We need to stop renting content (Dan wanted to be clear that he was purposely using the term “renting” instead of “licensing”, since “license” gives some impression that we own the content) to realize substantial annual savings. There are major opportunities in collection management if we do this right. OCLC indicates that over 26 million items are held by 10 institutions or more. At the 8 University of California government repositories, 93% of government content is redundant. This could represent huge savings in shelf space and money. Looking at the early JSTOR titles alone (23,000 copies), the UC libraries hold 5 copies of each between them. This small collection alone could represent 3.8 million dollars in savings.

Digitally reformatting collections means we can do less “care and feeding” of physical collections and realize substantial savings. The goal of keeping large physical collections on site has always been access, but with digital copies we can save huge amounts of money that we pour into the housing, climage control, etc, needed to provide physical access. We also get the opportunity to provide richer service environments to our users by taking content that OCA, Google, and others are putting out there and building a customized layer of services on top of it for our users.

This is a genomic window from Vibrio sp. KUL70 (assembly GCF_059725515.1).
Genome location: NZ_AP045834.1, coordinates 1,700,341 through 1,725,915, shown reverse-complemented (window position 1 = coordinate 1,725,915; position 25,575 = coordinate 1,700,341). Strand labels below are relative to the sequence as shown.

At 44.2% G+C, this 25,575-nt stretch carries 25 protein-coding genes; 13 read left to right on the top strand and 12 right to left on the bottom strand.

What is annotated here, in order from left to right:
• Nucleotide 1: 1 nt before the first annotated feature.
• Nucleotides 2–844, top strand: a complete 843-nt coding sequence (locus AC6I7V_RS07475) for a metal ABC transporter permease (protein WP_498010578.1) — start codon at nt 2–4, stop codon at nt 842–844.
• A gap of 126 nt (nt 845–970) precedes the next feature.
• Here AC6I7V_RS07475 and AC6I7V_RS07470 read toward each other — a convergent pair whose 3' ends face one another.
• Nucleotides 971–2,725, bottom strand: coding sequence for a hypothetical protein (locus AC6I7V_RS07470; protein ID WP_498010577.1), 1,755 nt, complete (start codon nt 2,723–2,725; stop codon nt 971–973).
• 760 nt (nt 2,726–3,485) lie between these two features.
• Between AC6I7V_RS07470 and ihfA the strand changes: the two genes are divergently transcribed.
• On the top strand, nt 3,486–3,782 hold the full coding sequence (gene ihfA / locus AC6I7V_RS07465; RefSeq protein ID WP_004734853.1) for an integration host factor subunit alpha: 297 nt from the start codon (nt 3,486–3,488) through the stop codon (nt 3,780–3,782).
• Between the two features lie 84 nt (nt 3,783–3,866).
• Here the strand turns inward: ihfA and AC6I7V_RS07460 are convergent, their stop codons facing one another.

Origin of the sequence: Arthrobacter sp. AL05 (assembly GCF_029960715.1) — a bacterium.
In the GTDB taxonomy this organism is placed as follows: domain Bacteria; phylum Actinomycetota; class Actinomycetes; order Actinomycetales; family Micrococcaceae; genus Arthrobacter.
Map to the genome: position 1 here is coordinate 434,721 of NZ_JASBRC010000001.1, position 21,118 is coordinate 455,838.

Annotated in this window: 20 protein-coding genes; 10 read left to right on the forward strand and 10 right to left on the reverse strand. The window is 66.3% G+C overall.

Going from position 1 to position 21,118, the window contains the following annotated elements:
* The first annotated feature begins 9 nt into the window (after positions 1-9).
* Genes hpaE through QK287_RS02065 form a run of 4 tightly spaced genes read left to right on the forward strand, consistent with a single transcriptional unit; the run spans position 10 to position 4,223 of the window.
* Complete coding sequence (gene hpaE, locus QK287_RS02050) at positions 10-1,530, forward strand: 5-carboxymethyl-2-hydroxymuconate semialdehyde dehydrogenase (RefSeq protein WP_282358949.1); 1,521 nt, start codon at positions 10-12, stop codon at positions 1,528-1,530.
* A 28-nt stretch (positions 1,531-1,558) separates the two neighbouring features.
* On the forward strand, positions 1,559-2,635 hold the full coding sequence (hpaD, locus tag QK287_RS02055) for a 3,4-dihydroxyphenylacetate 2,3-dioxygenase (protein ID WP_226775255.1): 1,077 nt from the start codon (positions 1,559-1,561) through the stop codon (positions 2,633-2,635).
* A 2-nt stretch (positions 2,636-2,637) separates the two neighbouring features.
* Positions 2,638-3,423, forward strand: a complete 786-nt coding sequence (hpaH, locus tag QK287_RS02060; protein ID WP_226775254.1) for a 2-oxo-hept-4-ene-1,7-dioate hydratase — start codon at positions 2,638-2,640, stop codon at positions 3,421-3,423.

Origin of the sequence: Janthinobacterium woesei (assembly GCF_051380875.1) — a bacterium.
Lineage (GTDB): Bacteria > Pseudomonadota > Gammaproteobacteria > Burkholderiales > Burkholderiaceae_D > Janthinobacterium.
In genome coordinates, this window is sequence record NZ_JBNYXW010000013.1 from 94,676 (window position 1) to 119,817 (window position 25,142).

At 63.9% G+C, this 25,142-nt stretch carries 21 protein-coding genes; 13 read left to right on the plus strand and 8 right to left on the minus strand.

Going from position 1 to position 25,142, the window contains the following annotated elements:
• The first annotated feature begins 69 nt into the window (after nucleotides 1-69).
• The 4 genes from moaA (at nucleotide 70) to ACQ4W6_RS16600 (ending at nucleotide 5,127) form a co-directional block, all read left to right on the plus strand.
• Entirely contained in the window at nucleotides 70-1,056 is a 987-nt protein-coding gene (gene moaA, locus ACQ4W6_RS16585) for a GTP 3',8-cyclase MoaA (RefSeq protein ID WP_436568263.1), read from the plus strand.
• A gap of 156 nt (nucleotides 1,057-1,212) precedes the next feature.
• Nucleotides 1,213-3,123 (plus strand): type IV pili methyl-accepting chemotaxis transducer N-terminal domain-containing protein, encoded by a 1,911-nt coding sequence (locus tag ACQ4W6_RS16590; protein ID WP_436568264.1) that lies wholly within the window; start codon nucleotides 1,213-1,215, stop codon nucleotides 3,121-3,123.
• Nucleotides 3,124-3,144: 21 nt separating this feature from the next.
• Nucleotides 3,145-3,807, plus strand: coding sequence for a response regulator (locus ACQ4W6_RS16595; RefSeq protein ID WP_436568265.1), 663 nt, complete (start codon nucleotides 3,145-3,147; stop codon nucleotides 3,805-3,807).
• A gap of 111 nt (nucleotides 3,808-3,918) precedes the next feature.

Dan identified four major issues for libraries in approaching mass digitization: 1) Massively digitized collections need to exist at a third party repository in perpetuity. It’s not good enough for vendors or institutions to say, “we don’t preserve it, we just host it.” Individual libraries should not be in the business of massive data archiving; our expertise should be building services for delivering the data to users. 2) Collections need to be built in a way that supports repurposing the presentation and configuration for local communities. 3) The terms and conditions of access in formatting and developing collections needs to be transparent. As an institution building services on top of data, I need to know the underpinnings, the standards, etc. 4) Money. Do we really need new money? If we’re not pouring money into online rental, if we’re saving on collection management, if we don’t have to support the backend digital management process, we can make a fundamental change in how we allocate our resources.

The program closed with a round of Q&A, which, though stimulating, I will spare the blog since this post is growing long.